Jennifer Berkshire, expert education journalist and co-author of A Wolf at the Schoolhouse Door, writes in The Nation about the forces driving teachers out of the schools.

She interviewed many teachers who explained why they were leaving. Some cited ”the bad teacher” narrative promulgated by Arne Duncan and his insistence that teachers be evaluated, based on their students’ test scores, which is both ineffective and inaccurate. His and Obama’s “Race to the Top” was deeply demoralizing to teachers, and it accomplished nothing positive.

She begins:

Neal Patel survived teaching in the pandemic. It was the culture wars that did him in.

In the fall of 2020, Patel added two flags to the wall of his science classroom in Johnston, Iowa. Now, alongside images of energy waves and the electromagnetic spectrum were the Gay Pride rainbow flag and a proclamation that Black Lives Matter. The flags, says Patel, represented the kind of inclusive space he was committed to creating, sending a signal to all students that even in this conservative suburb of Des Moines, there was a place for them.

School administrators supported him—on one condition. “They’re just there as decoration,” Patel says. “The only time I discuss the flags is when a student asks me about them.”

Patel assumes it was a student who snapped a picture of the display. Somehow it ended up on the Facebook page of a conservative state legislator. Representative Steve Holt, who lives 100 miles from Johnston, pointed to the flags as evidence of creeping left-wing indoctrination in Iowa’s schools and encouraged his constituents to take a stand. Patel says he was shocked by the attention, then upset: “Holt thinks it’s a political issue to try to create an inclusive environment, and he’s using that to try to further divide our community.”Johnston has grown only more divided since Patel became Facebook fodder. At a school board meeting last fall, members debated whether to ban two books on race, including one by the Native American writer Sherman Alexie, after parents complained. The president of the Iowa State Senate, who represents a neighboring county, took the mic during the public comment period, calling for teachers who assigned “obscene” material to be prosecuted. Patel was in the crowd that night, to lend support to minority and LGBTQ students who’d come to speak out against banning the books. And he had an announcement of his own to make: This year would be his last as a teacher in Johnston.

The Obama administration made matters much worse for teachers when it imposed test-based evaluation as the heart of its “reforms.”

The thinking went something like this: Make teacher evaluations tougher, and teaching would get better, which would mean higher student achievement, more students graduating from college, and ultimately a country better able to outsmart China et al. “Tougher” meant holding teachers accountable for how their students fared on standardized tests…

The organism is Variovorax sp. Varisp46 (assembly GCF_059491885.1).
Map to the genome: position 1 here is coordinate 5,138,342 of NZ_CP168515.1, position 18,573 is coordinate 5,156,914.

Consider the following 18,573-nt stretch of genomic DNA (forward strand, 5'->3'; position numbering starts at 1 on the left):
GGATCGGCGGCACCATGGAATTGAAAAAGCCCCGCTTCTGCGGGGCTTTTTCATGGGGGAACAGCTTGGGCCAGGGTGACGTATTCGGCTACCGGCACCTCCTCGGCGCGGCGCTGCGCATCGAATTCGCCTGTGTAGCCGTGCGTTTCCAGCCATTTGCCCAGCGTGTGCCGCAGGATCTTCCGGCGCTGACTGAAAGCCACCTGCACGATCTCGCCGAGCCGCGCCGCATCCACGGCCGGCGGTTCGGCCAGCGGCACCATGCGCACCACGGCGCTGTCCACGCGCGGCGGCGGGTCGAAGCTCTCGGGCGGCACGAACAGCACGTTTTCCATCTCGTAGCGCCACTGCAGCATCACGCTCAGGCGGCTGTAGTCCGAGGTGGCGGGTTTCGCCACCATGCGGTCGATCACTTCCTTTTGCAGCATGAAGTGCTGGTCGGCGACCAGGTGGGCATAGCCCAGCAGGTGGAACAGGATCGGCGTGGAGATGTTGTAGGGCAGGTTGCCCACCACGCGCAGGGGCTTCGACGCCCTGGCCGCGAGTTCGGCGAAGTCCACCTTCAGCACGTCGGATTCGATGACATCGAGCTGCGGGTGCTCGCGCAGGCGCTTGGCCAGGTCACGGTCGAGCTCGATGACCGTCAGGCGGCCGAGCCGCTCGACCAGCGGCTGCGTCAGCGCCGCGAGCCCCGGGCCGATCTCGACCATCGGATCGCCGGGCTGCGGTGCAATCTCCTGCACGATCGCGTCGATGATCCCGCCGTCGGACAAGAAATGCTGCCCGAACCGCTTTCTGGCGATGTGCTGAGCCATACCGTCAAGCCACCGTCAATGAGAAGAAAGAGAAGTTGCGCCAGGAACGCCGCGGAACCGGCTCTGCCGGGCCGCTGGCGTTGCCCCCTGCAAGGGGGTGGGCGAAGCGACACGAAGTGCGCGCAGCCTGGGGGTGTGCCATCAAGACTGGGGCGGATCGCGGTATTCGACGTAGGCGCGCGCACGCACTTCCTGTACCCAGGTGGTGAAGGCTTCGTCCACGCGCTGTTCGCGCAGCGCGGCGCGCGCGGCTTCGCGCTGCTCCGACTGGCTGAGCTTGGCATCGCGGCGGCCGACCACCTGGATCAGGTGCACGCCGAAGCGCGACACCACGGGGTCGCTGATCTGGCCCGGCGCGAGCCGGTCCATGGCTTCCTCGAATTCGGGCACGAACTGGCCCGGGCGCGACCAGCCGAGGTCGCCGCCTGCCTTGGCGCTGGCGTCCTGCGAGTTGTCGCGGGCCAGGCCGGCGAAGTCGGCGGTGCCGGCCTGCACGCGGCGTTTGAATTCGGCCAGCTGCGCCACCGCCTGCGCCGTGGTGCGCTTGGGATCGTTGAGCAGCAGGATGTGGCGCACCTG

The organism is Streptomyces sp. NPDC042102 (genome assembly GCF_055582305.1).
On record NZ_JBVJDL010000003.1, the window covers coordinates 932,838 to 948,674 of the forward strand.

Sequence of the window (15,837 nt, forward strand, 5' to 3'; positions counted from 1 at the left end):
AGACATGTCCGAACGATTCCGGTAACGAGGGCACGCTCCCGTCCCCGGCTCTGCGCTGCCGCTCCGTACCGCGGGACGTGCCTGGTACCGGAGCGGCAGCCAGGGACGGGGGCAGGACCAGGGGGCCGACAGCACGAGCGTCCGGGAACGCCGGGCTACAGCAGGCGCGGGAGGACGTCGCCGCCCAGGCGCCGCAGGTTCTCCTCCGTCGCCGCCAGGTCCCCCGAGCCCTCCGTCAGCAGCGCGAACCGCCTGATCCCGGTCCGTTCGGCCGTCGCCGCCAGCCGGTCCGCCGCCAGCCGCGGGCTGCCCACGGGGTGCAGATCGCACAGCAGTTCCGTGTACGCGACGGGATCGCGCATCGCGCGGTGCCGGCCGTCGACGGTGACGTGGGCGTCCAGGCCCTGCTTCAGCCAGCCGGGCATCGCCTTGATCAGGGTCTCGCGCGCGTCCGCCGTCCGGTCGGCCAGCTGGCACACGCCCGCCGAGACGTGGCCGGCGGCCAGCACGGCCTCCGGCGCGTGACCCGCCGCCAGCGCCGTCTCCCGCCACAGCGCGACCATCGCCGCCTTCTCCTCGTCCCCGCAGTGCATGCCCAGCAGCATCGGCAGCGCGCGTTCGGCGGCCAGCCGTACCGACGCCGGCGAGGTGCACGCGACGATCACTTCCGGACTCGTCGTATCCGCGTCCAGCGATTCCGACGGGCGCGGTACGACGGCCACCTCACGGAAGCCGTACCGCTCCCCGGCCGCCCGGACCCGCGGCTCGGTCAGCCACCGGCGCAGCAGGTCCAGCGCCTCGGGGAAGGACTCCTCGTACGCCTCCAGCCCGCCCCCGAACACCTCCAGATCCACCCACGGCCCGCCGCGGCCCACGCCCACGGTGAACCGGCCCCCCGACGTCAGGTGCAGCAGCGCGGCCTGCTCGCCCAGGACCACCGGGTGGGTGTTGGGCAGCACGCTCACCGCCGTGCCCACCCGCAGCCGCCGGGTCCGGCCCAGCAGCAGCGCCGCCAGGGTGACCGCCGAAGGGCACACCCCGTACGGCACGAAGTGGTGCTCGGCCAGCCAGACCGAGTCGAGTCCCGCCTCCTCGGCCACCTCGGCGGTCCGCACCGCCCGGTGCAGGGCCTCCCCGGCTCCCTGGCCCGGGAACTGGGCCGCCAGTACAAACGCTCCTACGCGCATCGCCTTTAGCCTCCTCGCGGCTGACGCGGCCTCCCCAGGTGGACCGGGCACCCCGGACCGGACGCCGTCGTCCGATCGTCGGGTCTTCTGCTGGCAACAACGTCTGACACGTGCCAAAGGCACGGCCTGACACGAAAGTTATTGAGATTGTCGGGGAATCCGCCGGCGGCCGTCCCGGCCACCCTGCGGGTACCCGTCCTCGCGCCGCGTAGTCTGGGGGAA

In 2010, Colorado became one of the first states to enact a high-stakes teacher evaluation law; by 2017, nearly every state had one on the books. While the pandemic may have disrupted everything about schooling, policies like Colorado’s Senate Bill 10, with its 18-page evaluation rubric and 345-page user guide aimed at weeding out bad teachers, remain in place.

For Shannon Peterson, an English language acquisition teacher in Aurora, that meant leading her students through a writing exercise last fall as her principal observed. Peterson’s students, many of them immigrants who live in poverty, bore the pandemic heavily, she says: “The kids are stressed, all of their writing is about anxiety, and attendance is way down.”

To her delight, the students responded enthusiastically to the writing prompt she’d come up with: comparing and contrasting the Harlem Renaissance and Black Lives Matter, and how the entertainment industries in their respective eras related to both. In a year of stress and struggle for teachers and students alike, here was something to celebrate. “Excellent writing came out of this,” Peterson says.

Her principal wasn’t convinced. Peterson, he felt, hadn’t done enough actual teaching during the observation. “I just don’t feel comfortable checking off these boxes,” he told her.

The previous year, when the cash-strapped school district had offered teachers buyouts to leave, Peterson turned it down: “I felt an enormous obligation to go back for the kids and my colleagues.” After her evaluation, though, Peterson had reached a breaking point. She quit a week later, walking away from a career that spanned 23 years, 18½ of them in Aurora. “I’m not a box,” Peterson says.

Two weeks after Peterson resigned, a major study came out: The decade-long push to weed out bad teachers had come to naught. The billions of dollars spent, the wars with teachers’ unions, and the collapse in teacher morale had produced “null effects” on student test scores and educational attainment.

Please open the link and read the study. Billions of dollars wasted on ineffective and demoralizing teacher evaluations that produced tons of data but nothing else.